David Epps's blog

The passing of friends

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Ann B. Davis died recently at the age of 88. She came to prominence for her role on the Bob Cummings Show (1955-1959) for which she won two Emmys. She was best known for playing the housekeeper, Alice Nelson, in The Brady Bunch. She also played in movies and on stage.

One of the more interesting phenomena occurs when a well-known person dies, especially someone who is an entertainer. For many, it is almost as if a good friend or a member of the family has passed. Read More»

Smells and memories

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I was with someone recently who was using one of those “vape” things, “E-cigarettes,” that help people to either cut down on smoking or to smoke without the tar and carcinogens. From the vapor, or “smoke,” came a very pleasant aroma that triggered something happy in my mind.

“What is that smell?” I asked.

He took the vape out of his mouth and said, “It’s the aroma of pipe smoke.”

“Ah,” I thought. “There’s the memory!” Read More»

Memorial Day

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The Memorial Day weekend is upon us. Memorial Day, according to History.com, is an American holiday observed on the last Monday of May, and honors men and women who died while serving in the U.S. military.

First known as Decoration Day, it originated in the years following the Civil War and became an official federal holiday in 1971.

Many Americans observe Memorial Day by visiting cemeteries or memorials, holding family gatherings and participating in parades. Unofficially, at least, it marks the beginning of summer. Read More»

A benefit of a long tenure

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I read recently that the average tenure for pastors is 18 months. In my early days, I served as a youth minister for a year in one church and for a year in another. As a pastor, I served in my first church for a year before moving to serve about two years in another. My tenure in my third church lasted 14 months. And on it went. In my early days, tenure was short. Read More»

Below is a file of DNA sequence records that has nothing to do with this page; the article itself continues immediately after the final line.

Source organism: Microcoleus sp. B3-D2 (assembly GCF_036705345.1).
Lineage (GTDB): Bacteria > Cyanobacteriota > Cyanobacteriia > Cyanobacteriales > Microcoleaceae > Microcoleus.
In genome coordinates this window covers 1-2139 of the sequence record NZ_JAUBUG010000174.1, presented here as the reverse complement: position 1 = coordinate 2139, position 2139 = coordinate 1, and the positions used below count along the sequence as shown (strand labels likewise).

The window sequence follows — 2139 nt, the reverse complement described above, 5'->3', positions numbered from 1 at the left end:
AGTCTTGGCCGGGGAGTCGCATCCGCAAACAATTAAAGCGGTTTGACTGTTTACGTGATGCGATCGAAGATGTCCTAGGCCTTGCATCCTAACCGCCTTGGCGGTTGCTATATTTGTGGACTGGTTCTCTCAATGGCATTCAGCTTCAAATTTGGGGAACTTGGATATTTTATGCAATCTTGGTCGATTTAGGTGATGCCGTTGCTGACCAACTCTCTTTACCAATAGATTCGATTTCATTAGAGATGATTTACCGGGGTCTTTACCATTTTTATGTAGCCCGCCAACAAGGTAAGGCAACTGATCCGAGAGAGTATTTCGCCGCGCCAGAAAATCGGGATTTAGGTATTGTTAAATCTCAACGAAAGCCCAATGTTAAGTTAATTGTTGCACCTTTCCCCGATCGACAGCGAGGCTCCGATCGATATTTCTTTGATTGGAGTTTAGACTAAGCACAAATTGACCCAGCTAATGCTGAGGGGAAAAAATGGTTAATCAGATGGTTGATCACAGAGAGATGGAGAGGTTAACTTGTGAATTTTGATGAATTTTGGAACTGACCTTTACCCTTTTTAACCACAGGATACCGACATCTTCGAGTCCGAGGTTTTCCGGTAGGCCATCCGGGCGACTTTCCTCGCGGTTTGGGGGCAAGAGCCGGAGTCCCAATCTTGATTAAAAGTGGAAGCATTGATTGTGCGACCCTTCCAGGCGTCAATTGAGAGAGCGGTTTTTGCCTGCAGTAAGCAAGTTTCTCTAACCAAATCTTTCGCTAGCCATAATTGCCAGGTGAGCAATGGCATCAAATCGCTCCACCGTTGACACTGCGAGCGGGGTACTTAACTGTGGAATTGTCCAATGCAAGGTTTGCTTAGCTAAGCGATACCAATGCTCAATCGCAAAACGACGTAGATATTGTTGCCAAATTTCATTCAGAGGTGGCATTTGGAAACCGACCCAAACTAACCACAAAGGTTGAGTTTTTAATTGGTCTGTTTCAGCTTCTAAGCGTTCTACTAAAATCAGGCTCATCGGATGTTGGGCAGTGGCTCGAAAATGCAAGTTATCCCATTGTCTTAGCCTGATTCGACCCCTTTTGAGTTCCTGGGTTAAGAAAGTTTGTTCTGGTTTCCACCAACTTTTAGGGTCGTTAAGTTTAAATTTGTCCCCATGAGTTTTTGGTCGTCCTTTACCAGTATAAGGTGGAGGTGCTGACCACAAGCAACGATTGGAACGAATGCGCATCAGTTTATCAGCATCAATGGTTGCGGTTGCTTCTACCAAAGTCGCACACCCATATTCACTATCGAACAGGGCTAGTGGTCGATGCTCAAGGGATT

Small-town dysfunction

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Generally I stay away from local politics in this column unless something that happens rises to astronomical levels of absurdity — then I may wade into that murky water a bit.

In Grantville, Ga., just a few miles from my home, the antics of the City Council have tweaked the local newspaper in Coweta County enough that there have been several editorials lamenting said absurdity. Last week, the City Council finally got my attention. Read More»

Christmas is coming!

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It’s been in the 70s and low 80s here in Georgia. Spring is here, the flowers are blooming, certain trees are flowering, the birds have built nests, bees are buzzing, butterflies are dancing, and people are getting ready to open their backyard pools. And some thoughts are turning to Christmas.

It’s not too early to begin thinking about Christmas this year. In fact, the local detachment of the Marine Corps League is already making plans. Read More»

The right choice

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Life is about choices. Whatever environmental, behavioral, or genetic factors are involved, the ability to choose is what sets humanity apart from all the rest of creation.

There are those Christians who believe that humans really have no choice, that all has been predetermined. I believe that they are wrong.

In the creation account, God gives our first parents two choices: Obey God, walk with him, and enjoy a life of perfection, or choose to disobey and lose everything. Read More»

The Legion pool

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When I was a kid, I spent a good part of my summers at the Legion Pool in Kingsport, Tenn. Two or three miles from where I lived, I could get on the city bus that stopped just a few yards from my house and be dropped off at the pool. The pool was large and could accommodate a great many people, although the primary customers were children and youth. Read More»

A fork in the road

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I thought I had lost a friend. I had been visiting the Fork in the Road Restaurant in Peachtree City for several years. I enjoyed this restaurant because:
• It was locally owned and operated, with the owners among those cooking and serving;
• The employees were friendly and always helpful; and
• The food was as close as one could get to the way my mother and grandmother cooked. Read More»

Is your church a cult?

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In the 1970s, while living in another state, my family and I began attending a church. The pastor was warm, friendly, energetic, a great teacher, and seemed enthusiastically happy to see us arrive. The church was multi-racial, something unusual in the South in those days, and was full of young adults and children. There was uplifting praise, wonderful worship, and a solid and conservative theological outlook. It was a Christian church.

It was also a cult. Read More»